The new season of the Rochester Philharmonic Orchestra kicked off this weekend, and it wasn't good. It was great.
Being able to take constructive criticism well is a gift. Especially in publishing and broadcasting, feedback often feels personal, and no matter how reasonably it’s delivered it can reduce one to a quivering, gelatinous mass .
In the radio business, the general rule is every single comment from a listener probably represents what hundreds of others think, too. Good and bad. For the most part, the radio program managers I know take listeners pretty seriously.
Criticism from peers sounds even more loudly. So when the Public Radio Program Directors Association released contest judges’ reactions to a piece I produced, I braced myself.
The Rochester music scene gets some press in this lengthy New York Times article about Eastman grad Caleb Burhans. Reporter Allan Kozinn writes that Burhans took a job as a substitute in the Rochester Philharmonic “. . . which was sometimes rocky. Once, when Mr. Burhans turned up at a rehearsal with his hair dyed purple, the orchestra’s managing director asked him to do something about it before the concert. Mr. Burhans turned up in a witch’s wig, cut short. The next week he tried to dye his hair a conventional red, but because of the purple die, it came out crimson, so he shaved his head. ‘I found out that one of the trumpet players was going around saying that I was making a mockery of classical music because my hair was purple,’ Mr. Burhans said. ‘And I had a really intense conversation with the managing director, where I said: ‘You know, I’m just trying to help classical music, because if we don’t get more people like me coming to these concerts, this orchestra is going to die. The only people who are coming are old people, and you’re shooting yourself in the foot.’ And he said: ‘Yeah, you’re right. Sorry.’”
This week I packed up the 2007-08 Rochester Philharmonic Orchestra concert CDs and lugged them in a cardboard box to the basement for storage. The RPO's new season begins October 10th, and the 2008-09 concert will air on WXXI beginning in April of 2009.
The other day I thought about going off-line, cold turkey. No Facebook, no blog. Just for awhile, to remember what life used to be like.
Then three things happened.
Nearly one third of Rochester residents live below the federal poverty level. What does that mean?
Behold the 2008 Poverty Guidelines:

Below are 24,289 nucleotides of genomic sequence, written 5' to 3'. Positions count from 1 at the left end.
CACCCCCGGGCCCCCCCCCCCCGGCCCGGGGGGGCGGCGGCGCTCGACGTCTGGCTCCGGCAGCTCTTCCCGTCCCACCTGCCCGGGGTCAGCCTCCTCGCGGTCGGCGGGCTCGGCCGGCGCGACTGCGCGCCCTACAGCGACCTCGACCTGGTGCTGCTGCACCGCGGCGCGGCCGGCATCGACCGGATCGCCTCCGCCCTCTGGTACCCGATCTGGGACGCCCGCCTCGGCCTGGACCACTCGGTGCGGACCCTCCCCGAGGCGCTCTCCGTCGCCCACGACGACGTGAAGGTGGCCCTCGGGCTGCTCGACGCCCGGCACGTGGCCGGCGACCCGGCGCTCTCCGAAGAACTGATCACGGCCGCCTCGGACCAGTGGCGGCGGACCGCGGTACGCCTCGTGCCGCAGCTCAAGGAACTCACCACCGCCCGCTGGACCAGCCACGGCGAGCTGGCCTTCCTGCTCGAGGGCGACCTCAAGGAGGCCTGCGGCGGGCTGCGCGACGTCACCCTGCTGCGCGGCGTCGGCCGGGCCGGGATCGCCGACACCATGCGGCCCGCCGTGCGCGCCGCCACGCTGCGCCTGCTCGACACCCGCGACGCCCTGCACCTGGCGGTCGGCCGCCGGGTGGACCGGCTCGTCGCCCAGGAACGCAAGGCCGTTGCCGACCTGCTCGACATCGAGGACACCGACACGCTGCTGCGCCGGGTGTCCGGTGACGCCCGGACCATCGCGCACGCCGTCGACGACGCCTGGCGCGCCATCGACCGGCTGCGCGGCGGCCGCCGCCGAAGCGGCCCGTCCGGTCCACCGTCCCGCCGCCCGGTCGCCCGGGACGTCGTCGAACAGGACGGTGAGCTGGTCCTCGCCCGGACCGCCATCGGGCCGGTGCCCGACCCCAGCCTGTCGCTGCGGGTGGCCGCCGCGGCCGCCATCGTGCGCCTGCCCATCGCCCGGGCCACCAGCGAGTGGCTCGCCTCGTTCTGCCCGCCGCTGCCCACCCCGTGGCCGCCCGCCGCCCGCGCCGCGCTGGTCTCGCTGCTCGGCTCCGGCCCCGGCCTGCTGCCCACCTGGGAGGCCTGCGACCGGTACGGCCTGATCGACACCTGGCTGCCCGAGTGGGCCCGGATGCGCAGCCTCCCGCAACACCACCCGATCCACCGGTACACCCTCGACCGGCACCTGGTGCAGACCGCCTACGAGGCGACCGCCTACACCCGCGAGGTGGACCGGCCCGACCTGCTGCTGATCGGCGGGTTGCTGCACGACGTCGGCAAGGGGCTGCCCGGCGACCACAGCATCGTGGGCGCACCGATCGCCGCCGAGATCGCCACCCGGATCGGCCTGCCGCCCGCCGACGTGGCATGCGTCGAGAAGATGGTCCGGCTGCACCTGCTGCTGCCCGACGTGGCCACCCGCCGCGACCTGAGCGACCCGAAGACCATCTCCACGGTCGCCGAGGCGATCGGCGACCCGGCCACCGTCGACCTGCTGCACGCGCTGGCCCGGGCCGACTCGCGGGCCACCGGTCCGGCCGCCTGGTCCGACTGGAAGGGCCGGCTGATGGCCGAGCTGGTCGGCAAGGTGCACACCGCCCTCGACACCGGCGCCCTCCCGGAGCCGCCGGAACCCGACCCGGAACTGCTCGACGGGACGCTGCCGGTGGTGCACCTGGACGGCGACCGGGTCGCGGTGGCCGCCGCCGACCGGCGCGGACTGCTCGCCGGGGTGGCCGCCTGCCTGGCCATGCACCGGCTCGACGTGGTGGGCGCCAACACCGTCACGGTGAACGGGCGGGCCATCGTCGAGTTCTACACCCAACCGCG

Persons in Family or Household - Income
1 - $10,400
2 - 14,000
3 - 17,600
4 - 21,200
5 - 24,800
6 - 28,400
SOURCE: Federal Register, Vol. 73, No. 15, January 23, 2008, pp. 3971–3972
A group of Unitarians and professional classical musicians are working together to help. Click here for more.
Hear the Rochester Philharmonic Orchestra perform "The Rite of Spring" under Christopher Seaman. Also on the show: Britten's Young Person's Guide to the Orchestra and Vaughan Williams' Serenade to Music.
Hear it streaming during the broadcast Monday night at 8:00 p.m. on Classical 91.5.
My score of Carmina Burana is pretty gross. Coffee-stained, marked up, dog-eared. Once I left it on the kitchen counter and made enchiladas, so it even sports a few tomato stains. I’ve been using it for about a decade, and I think I’ve performed Carl Orff's work about eight times.
Maybe I’ll trade it in someday and start with a fresh copy. But for now, this one is a well-loved map of a favorite country. A smutronstalle. A wild strawberry place.
I sang Carmina Burana with the Rochester Phil and Rochester Oratorio Society last May, and that concert will air on Monday, September 1st at 8:00 p.m. on Classical 91.5 FM.
Being a radiohead, I love the sound of sound, you know? Recorded sound. In this case, I admit the broadcast has nothing on the live experience. But it’s still worth a listen.
First of all, thank you for reading my blog. Thanks, too, to the creative readers who submitted captions in my contest. I'll announce the winner early next week, after I poll a panel of non-experts.
Today, a bit of news about the Rochester Philharmonic Orchestra.